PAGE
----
The massive U.S. trade deficit, which has rapidly developed over
the recent period of economic expansion, is the most obvious and
concrete reflection of this country's underlying economic imbalances.
The trade deficit, in an immediate sense, has been primarily
related both to the strength of the dollar in the exchange markets
and to relatively slow growth elsewhere in the world. In effect,
muchof the world has been dependent, directly or indirectly, on
expanding demand in the United States to support its own growth.
Put another way, growth in domestic demand in Japan, Canada, and
Europe has been less than the growth in their Gross National
Products, which is the converse of our situation.
Even with surging exports to this market, output has been
increasing too slowly to cut into high rates of unemployment in
Europe and elsewhere. As a consequence, the demand of others for our
products has been relatively weak.
The strong competition from abroad, in an immediate sense, had
benefits as well as costs for this country. It has been a powerful
force restraining prices in the industrial sector and in encouraging
The related net capital inflow has eased pressures on our interest
rates and capital markets. We have been able to readily satisfy the
higher levels of consumption driven in party by the budget deficit.
However, those benefits cannot last. Sooner or later our external
accounts will have to come much closer toward balance. Indeed, as
our debts increase, we will have to earn more in our trade to help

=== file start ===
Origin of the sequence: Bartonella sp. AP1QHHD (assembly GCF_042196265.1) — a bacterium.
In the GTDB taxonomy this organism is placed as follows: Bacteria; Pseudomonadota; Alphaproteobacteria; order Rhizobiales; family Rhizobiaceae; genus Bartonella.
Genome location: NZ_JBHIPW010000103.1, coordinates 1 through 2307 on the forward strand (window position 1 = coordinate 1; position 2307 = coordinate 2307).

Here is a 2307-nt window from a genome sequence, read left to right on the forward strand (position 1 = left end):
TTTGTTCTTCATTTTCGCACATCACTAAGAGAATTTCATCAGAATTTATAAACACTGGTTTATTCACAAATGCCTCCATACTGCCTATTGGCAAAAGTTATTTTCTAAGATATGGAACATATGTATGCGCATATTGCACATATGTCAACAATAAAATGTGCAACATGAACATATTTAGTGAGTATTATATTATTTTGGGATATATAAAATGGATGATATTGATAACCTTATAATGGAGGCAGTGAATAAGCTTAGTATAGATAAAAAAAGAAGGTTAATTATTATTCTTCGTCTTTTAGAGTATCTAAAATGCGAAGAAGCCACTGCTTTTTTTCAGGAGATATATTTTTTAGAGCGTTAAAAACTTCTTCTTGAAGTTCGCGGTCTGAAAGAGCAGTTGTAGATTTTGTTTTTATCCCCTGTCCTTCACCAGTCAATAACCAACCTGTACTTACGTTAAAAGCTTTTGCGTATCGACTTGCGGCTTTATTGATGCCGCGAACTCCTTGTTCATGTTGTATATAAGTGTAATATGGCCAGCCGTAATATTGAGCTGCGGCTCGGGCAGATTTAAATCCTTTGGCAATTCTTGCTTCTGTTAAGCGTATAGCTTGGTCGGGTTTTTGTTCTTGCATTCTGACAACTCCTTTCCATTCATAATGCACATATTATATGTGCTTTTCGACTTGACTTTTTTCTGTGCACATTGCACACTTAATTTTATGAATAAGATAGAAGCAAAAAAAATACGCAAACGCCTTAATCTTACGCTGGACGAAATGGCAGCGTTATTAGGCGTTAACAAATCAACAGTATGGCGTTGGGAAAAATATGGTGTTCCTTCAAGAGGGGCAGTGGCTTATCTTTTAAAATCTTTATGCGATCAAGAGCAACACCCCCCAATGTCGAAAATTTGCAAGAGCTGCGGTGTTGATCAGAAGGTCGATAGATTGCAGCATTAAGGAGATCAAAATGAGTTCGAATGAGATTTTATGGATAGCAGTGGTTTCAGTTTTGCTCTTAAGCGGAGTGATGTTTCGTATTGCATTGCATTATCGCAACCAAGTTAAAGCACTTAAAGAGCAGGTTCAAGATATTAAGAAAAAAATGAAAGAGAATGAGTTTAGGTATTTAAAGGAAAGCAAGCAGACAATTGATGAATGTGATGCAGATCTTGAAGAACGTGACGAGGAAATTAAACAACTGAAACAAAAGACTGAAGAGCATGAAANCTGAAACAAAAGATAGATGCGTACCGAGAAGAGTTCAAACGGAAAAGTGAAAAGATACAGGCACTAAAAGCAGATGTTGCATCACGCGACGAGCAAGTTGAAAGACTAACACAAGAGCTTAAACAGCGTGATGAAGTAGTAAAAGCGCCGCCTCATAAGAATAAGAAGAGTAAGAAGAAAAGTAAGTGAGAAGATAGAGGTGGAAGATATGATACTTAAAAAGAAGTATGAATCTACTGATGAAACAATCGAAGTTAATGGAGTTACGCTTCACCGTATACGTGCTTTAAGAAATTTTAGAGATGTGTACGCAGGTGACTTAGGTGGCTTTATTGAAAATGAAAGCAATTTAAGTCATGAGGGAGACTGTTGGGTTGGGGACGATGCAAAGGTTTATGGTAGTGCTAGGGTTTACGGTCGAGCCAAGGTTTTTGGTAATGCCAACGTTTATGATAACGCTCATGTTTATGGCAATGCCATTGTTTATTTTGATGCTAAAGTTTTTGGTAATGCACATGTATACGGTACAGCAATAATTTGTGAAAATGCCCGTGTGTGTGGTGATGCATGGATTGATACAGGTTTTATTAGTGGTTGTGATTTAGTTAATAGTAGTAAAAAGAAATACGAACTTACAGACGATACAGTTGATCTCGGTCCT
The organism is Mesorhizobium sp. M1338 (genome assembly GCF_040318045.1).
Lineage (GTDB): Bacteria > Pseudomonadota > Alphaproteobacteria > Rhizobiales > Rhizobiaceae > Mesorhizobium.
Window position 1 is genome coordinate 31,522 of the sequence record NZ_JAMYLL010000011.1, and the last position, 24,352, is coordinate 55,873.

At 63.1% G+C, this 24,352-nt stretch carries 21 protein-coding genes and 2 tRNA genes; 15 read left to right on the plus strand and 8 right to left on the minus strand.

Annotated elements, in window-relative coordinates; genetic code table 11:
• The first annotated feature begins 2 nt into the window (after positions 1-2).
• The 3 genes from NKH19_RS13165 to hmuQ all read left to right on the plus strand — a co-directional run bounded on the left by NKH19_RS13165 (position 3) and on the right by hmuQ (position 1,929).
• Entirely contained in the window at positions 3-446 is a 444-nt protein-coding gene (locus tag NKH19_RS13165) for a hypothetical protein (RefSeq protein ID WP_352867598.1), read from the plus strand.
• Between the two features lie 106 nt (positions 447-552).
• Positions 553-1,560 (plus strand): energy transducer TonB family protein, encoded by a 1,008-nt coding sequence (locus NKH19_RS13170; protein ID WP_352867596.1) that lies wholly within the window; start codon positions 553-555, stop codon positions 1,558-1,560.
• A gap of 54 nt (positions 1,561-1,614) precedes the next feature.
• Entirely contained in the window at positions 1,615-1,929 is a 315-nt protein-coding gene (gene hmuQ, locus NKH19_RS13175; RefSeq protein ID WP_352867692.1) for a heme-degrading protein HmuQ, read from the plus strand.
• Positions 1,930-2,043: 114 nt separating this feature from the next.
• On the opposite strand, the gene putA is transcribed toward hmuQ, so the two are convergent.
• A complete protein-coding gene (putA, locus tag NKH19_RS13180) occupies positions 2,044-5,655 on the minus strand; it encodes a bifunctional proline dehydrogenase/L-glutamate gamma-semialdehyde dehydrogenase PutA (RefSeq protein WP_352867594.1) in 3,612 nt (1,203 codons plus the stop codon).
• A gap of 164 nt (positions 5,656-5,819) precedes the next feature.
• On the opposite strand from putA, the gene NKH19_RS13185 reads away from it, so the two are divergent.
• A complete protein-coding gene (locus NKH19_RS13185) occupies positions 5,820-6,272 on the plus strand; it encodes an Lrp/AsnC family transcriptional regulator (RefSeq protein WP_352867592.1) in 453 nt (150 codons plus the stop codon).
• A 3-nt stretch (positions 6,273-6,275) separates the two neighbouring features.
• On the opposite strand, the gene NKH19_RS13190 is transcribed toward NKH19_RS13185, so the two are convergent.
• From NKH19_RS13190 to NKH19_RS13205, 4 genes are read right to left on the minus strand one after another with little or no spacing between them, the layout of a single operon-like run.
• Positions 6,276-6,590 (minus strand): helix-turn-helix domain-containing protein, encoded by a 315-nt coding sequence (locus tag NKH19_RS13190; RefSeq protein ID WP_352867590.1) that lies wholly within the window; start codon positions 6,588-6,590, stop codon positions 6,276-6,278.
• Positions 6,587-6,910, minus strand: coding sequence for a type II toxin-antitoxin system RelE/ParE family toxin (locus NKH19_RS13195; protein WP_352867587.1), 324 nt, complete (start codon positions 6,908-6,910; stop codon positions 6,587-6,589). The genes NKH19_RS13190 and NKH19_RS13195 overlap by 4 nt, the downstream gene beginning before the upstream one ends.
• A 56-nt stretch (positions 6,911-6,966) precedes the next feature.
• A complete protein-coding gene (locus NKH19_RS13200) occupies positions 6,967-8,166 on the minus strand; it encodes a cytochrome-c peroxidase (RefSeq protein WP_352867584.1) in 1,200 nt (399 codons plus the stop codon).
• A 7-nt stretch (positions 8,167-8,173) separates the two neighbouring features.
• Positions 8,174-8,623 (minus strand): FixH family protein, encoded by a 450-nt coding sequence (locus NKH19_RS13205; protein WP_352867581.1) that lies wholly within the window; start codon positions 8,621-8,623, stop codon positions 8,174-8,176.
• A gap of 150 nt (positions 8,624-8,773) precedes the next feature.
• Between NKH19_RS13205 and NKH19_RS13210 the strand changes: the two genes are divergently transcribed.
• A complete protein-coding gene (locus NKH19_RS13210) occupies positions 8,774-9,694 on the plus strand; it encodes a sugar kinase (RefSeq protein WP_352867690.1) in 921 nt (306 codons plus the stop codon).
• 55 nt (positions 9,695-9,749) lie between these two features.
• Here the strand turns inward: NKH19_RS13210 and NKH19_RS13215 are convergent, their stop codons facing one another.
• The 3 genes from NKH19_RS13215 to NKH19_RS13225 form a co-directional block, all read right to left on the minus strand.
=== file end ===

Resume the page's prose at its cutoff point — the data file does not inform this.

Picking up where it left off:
pay the interest.
In the meantime, the flood of imports, and the perceptions of
unfairness which accompany it, foster destructive protectionist
forces. The domestic investment we will ultimately need is
discouraged while our companies shift more of their planned expansion
The larger the external deficits and the longer they are
prolonged, the more severe the subsequent adjustments in the exchange
rate and in our economy are apt to be. We will have paid dearly
indeedfor any short-term benefits.
These considerations have tempered the conduct of monetary policy
for some time. Specifically, our decisions with respect to providing
reserves and reducing the discount rate have been influenced to some
extent by a desire to curb excessive and ultimately unsustainable
strength in the foreign exchange value of the dollar.
We have also, however, had to recognize the clear limitations and
risks in such an approach.
The possibility at some point that sentiment toward the dollar
could change adversely, with sharp repercussions in the exchange rate
in a downward direction, poses the greatest potential threat to the
progress we have made against inflation. Those risks would be
compounded by excessive monetary and liquidity creation.
There is little doubt that the dollar could be driven lower by
"bad" monetary policy - a policy that poses a clear inflationary
threat of its own and undermines confidence. But such a policy could
hardly be in our overall interest. It would, in fact, be destructive
of all that has been achieved.
The hard fact remains that so long as we run massive budgetary
deficits, we will remain dependent on unprecedented capital inflows
to help finance, directly or indirectly, that deficit. The net
capital inflows will be mirrored in a trade deficit - they are
As things now stand, if our trade deficit narrowed sharply, both
the budget deficit and investment needs would have to be financed
internally, with new pressures on interest rates and a squeeze on
other sectors of the economy.
Some of these are now doing relatively well, such as housing.
Some, such as farmers and thrift institutions, are already under
strong financial pressure. The implications for our trading partners
and for the heavily indebted developing countries would be severe as